Best practices: Finding primary vs. secondary sources
Many faculty feel it is important to have students examine the original sources in a discipline. In this activity, students will differentiate between primary and secondary sources and use the Internet and online databases to locate additional examples.
Students are usually unfamiliar with primary sources and don't know how to locate and work with these resources. The purpose of this activity is to help students understand what primary and secondary sources are and how to find them. Doing so helps students learn more about the discipline they are studying and can lead to further discussions on topics such as reliability and validity, preservation, access, copyright, etc.
- Define what is typically meant by primary sources in your discipline.
- Faculty can either do this through lecture or through a group activity. For example, you can divide your class into groups and give each one an example of a primary and secondary source. Without telling the students which is which, have them come up with a list of the defining attributes.
- Set up an exercise for locating primary and secondary sources.
- For history classes, you can have students search the library catalog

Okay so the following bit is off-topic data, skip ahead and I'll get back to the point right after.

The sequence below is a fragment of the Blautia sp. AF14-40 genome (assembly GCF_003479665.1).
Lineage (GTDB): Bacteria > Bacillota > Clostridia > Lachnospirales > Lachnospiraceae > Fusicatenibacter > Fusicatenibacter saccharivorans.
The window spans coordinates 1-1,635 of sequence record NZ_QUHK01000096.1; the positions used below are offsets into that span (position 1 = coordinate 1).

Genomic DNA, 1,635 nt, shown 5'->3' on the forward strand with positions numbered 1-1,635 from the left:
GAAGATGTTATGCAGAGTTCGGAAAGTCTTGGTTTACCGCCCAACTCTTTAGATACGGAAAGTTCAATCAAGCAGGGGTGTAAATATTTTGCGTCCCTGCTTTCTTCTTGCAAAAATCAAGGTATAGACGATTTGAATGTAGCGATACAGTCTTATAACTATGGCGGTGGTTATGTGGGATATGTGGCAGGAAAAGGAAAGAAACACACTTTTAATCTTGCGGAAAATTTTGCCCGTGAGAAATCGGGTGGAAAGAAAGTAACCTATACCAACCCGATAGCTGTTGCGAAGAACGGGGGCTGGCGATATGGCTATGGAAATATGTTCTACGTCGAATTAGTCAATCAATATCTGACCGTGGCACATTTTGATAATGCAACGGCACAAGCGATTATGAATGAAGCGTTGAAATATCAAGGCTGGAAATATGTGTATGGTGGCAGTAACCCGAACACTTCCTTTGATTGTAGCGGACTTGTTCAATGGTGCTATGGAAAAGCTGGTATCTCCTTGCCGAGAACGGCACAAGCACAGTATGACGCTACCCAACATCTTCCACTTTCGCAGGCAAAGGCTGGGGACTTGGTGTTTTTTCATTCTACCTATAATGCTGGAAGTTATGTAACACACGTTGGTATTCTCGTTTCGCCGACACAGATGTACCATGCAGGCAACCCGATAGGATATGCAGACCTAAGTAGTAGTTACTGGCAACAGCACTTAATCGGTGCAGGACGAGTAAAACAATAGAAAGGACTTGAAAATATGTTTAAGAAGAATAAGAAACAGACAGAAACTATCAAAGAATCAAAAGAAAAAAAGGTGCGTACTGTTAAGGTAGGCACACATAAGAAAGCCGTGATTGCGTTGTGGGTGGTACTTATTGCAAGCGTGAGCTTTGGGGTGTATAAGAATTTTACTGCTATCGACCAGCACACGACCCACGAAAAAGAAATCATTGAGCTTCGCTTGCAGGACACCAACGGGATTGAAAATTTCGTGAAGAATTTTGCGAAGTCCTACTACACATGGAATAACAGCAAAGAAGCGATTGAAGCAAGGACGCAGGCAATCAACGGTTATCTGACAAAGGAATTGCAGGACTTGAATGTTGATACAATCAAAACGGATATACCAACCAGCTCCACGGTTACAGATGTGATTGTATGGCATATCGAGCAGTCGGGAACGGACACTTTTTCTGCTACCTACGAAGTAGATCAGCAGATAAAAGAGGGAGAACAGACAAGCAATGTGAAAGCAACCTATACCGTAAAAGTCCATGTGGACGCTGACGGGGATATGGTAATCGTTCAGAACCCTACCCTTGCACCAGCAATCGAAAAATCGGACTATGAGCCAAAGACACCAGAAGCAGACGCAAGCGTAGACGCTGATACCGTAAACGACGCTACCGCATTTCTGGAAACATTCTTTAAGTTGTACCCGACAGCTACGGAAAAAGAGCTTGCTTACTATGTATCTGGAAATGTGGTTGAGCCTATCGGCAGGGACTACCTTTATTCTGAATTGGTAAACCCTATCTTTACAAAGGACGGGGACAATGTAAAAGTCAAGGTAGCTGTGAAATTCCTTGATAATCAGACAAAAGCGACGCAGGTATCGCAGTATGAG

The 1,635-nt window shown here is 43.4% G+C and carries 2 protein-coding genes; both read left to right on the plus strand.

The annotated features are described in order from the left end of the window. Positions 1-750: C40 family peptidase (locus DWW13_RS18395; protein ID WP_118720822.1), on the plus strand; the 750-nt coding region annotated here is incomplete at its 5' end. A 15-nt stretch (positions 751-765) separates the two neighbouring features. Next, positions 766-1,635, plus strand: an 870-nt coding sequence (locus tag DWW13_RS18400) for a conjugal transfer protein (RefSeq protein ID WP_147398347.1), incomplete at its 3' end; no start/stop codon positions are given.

to see what types of primary sources might be available. Search for a
topic along with a standardized subheading such as "diaries",
"interviews", etc. For example:
pioneers and diariesOther subheadings often used with primary sources are "early works to 1800", "pamphlets", "personal narratives", and "sources".
Civil War and correspondence
- Many institutions have special collections and archives, often located in the library, that offer a wealth of primary sources. The Archivist may be able to assist you in making contacts with other repositories in the area that may have collections of interest to your class.
- For classes in the social sciences, you may want to have students look up research studies in an online database. For example, in the ERIC database, education students can set the "Publication Type" limit option to "Reports--Research/Technical" to find studies on a topic of their choice. In many other databases, students can use a built-in feature to limit their search on a topic to scholarly or peer-reviewed articles.
- For history classes, you can have students search the library catalog to see what types of primary sources might be available. Search for a topic along with a standardized subheading such as "diaries", "interviews", etc. For example:
- Help students develop and understand criteria for evaluating a primary source.
- Give students a checklist of what to look for in a primary source. For example, see the Analyzing Primary Sources worksheet from the North Carolina Museum of History.
- Have students brainstorm characteristics to look for in a primary source.
- Using Primary Sources on the Web (Reference and User Service Association History Section in the American Library Association)
- How to Read a Journal Article in Social Psychology (Christian H. Jordan and Mark P. Zanna (1999). First Published in R. F. Baumeister (Ed.), The Self in Social Psychology (pp. 461-470). Philadelphia: Psychology Press.)